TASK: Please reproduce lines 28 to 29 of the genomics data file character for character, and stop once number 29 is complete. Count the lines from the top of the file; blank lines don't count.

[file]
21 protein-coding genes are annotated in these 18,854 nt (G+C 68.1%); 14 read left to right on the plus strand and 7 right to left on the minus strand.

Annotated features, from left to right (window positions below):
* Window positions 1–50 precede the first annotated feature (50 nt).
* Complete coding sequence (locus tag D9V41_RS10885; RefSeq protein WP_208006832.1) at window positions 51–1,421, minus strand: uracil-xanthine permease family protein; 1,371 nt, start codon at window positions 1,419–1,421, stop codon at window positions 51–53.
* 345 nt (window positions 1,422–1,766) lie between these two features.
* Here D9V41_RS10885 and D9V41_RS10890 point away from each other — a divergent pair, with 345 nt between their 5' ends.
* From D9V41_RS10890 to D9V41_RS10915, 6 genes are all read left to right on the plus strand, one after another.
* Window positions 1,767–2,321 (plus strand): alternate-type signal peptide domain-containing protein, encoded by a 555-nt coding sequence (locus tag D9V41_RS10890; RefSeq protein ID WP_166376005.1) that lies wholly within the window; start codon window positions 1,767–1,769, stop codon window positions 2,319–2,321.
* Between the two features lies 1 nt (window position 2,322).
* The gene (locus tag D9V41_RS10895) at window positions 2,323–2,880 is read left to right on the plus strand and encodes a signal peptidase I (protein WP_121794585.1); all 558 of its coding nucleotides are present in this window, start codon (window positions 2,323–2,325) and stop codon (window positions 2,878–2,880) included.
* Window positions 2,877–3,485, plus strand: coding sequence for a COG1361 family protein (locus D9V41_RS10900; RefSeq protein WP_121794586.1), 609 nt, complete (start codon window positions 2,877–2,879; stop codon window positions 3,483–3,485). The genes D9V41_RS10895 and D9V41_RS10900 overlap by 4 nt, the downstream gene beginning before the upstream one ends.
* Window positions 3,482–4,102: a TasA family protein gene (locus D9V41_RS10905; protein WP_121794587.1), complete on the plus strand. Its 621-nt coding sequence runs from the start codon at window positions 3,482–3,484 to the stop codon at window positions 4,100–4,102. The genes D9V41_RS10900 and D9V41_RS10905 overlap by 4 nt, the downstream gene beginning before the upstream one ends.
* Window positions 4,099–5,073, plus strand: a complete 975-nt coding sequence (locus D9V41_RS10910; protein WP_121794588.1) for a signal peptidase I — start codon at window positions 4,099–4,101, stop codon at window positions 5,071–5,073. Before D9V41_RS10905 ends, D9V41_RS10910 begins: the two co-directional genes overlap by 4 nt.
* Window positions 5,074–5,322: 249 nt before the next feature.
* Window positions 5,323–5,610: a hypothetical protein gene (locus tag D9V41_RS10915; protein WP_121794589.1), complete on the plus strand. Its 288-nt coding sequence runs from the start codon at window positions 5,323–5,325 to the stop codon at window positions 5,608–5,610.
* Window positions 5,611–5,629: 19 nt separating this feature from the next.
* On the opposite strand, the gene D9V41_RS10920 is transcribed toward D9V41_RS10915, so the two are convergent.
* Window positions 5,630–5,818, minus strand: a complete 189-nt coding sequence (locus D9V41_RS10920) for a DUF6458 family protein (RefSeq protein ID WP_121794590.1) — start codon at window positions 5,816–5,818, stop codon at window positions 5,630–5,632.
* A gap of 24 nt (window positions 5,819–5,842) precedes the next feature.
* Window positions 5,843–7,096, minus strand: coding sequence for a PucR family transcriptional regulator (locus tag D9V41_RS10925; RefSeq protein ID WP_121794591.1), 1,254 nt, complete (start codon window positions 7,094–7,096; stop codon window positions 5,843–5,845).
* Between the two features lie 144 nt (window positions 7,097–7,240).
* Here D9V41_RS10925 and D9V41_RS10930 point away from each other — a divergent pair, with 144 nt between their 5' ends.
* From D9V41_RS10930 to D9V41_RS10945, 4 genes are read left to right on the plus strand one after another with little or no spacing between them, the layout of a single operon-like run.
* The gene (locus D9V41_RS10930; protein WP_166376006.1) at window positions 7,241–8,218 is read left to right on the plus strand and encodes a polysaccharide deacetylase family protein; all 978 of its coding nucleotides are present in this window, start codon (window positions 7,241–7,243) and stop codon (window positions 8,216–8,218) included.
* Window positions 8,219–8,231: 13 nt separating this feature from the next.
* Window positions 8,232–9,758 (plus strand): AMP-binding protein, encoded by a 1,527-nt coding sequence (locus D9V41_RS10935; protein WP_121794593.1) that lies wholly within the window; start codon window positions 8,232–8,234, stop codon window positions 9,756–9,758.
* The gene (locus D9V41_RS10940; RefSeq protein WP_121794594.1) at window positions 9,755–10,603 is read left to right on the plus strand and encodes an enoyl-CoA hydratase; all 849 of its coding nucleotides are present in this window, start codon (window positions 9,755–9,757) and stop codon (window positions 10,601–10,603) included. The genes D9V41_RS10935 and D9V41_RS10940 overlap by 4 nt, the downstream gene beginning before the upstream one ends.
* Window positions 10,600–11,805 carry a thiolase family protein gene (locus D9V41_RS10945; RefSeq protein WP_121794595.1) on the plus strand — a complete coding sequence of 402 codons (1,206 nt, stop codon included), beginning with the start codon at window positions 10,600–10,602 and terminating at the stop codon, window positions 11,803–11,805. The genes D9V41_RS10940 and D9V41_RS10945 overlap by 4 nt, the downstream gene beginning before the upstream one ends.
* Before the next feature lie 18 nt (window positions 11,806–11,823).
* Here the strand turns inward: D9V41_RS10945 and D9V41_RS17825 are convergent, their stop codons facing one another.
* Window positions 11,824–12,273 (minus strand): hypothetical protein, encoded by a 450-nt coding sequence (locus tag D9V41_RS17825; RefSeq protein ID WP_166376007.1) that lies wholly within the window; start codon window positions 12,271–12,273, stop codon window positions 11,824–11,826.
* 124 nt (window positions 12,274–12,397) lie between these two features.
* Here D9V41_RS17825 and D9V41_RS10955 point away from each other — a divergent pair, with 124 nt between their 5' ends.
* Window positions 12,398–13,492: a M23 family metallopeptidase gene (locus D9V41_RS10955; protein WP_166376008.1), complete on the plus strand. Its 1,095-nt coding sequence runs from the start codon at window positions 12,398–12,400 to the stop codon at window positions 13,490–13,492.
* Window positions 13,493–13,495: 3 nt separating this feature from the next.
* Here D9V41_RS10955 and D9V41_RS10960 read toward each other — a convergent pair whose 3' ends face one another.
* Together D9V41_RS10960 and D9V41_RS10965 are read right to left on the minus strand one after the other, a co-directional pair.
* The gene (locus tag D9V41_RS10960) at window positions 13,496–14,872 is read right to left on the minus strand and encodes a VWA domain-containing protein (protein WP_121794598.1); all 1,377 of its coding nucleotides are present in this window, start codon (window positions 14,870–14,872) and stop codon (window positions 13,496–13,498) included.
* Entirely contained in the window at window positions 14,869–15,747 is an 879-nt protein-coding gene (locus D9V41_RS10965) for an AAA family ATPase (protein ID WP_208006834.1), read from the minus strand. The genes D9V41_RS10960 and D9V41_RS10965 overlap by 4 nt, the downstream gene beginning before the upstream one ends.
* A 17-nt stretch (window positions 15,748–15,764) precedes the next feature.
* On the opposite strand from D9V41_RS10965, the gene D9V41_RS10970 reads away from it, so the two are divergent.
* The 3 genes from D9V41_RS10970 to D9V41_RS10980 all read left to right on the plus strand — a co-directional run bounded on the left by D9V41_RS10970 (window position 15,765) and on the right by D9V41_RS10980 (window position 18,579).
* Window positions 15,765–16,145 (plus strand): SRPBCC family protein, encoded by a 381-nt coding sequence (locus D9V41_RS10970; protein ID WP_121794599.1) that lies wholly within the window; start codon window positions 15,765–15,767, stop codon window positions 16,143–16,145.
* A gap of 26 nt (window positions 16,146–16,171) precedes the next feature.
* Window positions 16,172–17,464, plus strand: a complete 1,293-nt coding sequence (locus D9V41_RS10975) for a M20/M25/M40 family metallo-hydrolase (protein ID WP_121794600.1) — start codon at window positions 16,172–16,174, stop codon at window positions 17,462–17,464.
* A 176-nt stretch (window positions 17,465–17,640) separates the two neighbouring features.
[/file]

* Window positions 10,600–11,805 carry a thiolase family protein gene (locus D9V41_RS10945; RefSeq protein WP_121794595.1) on the plus strand — a complete coding sequence of 402 codons (1,206 nt, stop codon included), beginning with the start codon at window positions 10,600–10,602 and terminating at the stop codon, window positions 11,803–11,805. The genes D9V41_RS10940 and D9V41_RS10945 overlap by 4 nt, the downstream gene beginning before the upstream one ends.
* Before the next feature lie 18 nt (window positions 11,806–11,823).